“Designing the Slate meant turning the incredible disruptive potential of iskn technology into something tangible.”
As head of Inconito Design Studio and artistic director of Petzl, Christophe Chedal Anglay came to iskn with 25 years of experience in high-end technical product design and his valuable network of partner companies. We met in Grenoble on July 6, 2015, for a long discussion about the birth of the Slate and his collaboration with iskn.
What was iskn’s initial brief for the Slate?
There was no brief in the typical sense of the word. When we began working together, we were still very far from the Slate concept. What iskn presented to me was a technology—a technology
with incredible disruptive potential in how it interacts with the digital world. We had to make this potential tangible by creating an initial object that could clearly show a usage scenario and begin to pique the user’s interest. At first, I didn’t fully grasp all of the challenges of this technology, which is still evolving. But the idea was extremely attractive: directly digitizing whatever you draw on regular paper with an ordinary pen, without an intermediary. The main difference between this and a Wacom-style tablet is that with iskn technology you draw on paper. Above all, you do it with a real drawing tool—not a stylus, which is basically just an enhanced mouse. That spoke to me right from the beginning, because I believe that what fundamentally appeals to people about digitizing drawing is using the same gestures. Iskn technology fully captures these gestures, just like when you draw on a sketchpad, and with the same precision.
Concretely, how did you work with iskn to come up with an initial design?
With iskn, I sort of invented a different way for designers to help startups. It’s a more iterative and responsive process than the traditional one, where an outside firm comes in with three or four proposals based on a well-structured brief and a marketing plan. There wasn’t anything like that at iskn back then! I suggested that the team move forward without a brief and work in an iterative way. The goal was to produce a visual to show users, get feedback from them to improve upon the proposal, and ultimately, come up with an actual brief. This back-and-forth approach suits me, and today it’s how I like to work with established companies. More and more, I want to work in teams and with teams, and bring in the design very far upstream, which is a break from the traditional process. A startup is the ideal place to do that. Developing a brief collaboratively brings everything together. There’s a design right from the start.
How did the first sketch come about?
During conversations with iskn, possible usage scenarios and forms came to mind. I very quickly fleshed out the one that seemed the best to me, the one I had envisioned from our very first discussions: the image of a sheet of paper that moves slightly like drapery, and a slim object that could be placed inside a notebook. That was the initial goal and I drew the first prototype in half a day. The first drawing does a good job of showing the slimness and lightness of a sheet of paper. Clearly, the electronic components that we had at first didn’t allow the object to slide between two sheets of paper… We had to build the first version of the product like a traditional prototype, since during that phase of development we didn’t have access to any industrial production tools. In any case, that first tangible version gave us something to show people, but we were only halfway there. The other half was the Pen! I had said very early on to the iskn team, “We won’t come up with anything really good unless we work on the tablet and pen as a pair.” We had to think about the type of drawing tool we wanted to develop, and do so as quickly as possible since the Kickstarter campaign was already approaching!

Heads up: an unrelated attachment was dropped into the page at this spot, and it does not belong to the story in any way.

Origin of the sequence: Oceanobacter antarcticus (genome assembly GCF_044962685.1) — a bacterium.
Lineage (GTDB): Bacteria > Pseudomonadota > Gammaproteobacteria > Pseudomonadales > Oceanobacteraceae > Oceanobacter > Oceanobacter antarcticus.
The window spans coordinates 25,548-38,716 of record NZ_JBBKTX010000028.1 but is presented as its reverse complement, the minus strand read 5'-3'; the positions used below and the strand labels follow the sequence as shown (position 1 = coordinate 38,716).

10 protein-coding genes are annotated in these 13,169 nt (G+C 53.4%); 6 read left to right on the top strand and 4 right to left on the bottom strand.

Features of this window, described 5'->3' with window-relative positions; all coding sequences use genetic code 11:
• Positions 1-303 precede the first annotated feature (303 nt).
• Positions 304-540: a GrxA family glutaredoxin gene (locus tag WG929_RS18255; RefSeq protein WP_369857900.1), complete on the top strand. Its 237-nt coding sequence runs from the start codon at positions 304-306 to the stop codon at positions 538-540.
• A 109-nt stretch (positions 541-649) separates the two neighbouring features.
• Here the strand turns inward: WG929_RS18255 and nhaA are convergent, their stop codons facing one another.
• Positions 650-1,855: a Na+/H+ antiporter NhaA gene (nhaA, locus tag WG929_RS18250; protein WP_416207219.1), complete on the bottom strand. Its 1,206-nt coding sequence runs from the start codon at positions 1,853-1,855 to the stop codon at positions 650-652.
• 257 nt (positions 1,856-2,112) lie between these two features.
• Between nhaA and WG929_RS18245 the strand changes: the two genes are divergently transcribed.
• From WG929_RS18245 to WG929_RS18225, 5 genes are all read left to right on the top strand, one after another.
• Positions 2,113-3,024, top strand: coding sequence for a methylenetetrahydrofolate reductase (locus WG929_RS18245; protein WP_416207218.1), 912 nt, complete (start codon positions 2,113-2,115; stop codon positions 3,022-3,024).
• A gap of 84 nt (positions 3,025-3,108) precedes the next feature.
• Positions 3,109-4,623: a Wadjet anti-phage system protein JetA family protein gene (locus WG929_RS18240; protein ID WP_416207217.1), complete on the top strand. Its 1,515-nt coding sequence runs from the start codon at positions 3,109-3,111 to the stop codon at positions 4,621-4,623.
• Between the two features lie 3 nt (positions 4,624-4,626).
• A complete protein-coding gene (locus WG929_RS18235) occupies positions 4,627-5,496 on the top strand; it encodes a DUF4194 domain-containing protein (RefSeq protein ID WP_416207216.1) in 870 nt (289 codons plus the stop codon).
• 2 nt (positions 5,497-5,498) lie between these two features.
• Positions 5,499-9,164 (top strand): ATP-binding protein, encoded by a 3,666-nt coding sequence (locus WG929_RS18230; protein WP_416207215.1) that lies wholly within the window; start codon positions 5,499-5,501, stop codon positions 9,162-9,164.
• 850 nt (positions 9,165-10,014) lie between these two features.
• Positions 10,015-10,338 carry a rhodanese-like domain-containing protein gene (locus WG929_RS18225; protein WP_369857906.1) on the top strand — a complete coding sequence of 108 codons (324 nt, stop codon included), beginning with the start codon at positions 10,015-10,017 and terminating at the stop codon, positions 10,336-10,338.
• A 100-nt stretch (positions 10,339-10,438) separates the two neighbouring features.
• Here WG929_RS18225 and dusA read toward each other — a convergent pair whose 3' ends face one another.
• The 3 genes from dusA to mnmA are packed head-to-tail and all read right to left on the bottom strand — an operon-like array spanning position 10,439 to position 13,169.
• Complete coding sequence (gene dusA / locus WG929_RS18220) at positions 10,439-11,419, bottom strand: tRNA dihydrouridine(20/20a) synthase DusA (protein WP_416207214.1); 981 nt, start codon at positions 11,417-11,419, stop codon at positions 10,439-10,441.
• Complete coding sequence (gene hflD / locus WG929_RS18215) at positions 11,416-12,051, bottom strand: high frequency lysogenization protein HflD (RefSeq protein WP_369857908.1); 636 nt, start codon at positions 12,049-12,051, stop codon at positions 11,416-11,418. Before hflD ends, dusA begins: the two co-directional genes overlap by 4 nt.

The first prototype doesn’t look anything like the iSketchnote product presented for the Kickstarter campaign… Does that mean there was a second prototype?
Yes, and it had a more specific brief this time. Thanks to the first prototype, iskn was able to determine what type of person the product should target. Kickstarter was a way for us to do a live test on that target group; they were sketchnoters. This was a clever move on iskn’s part because sketchnoters have a graphic, formal, design-based style that’s very distinctive. The way they draw and use language is somewhat “encoded,” in terms of the colors they choose, the thickness of the lines, etc. They use a certain type of pen and have a favorite medium: the sketchpad. All of these elements converged to form an image that I could turn into a real brief. The object I drew was an intelligent cover for an iPad, with an explicit reference to Moleskine notebooks.
The current Slate was taking shape, but it wasn’t quite there yet. It really came into being once the team, in response to requests from Kickstarter backers, decided to remove the technology from the iPad cover and make it a separate object: a slate. It was like a slate for schoolchildren, with a black writing surface and a very minimalistic color frame. Iskn presented this second prototype at the Consumer Electronics Show in Las Vegas in January 2014—it was another opportunity to get opinions, and after the CES, we refined the design in order to move on to the production phase.
In this third phase, the priority was to introduce iskn language by deliberately removing any references to Apple products. At the same time we reinforced the concept of a slate by having two things: the slate gray color and, despite the technical constraints on thickness, the idea of slimness. To achieve that, I used beveled edges to give the illusion of a slim design. When you turn the Slate over, you have a frame that is reminiscent of a traditional slate.
To be continued…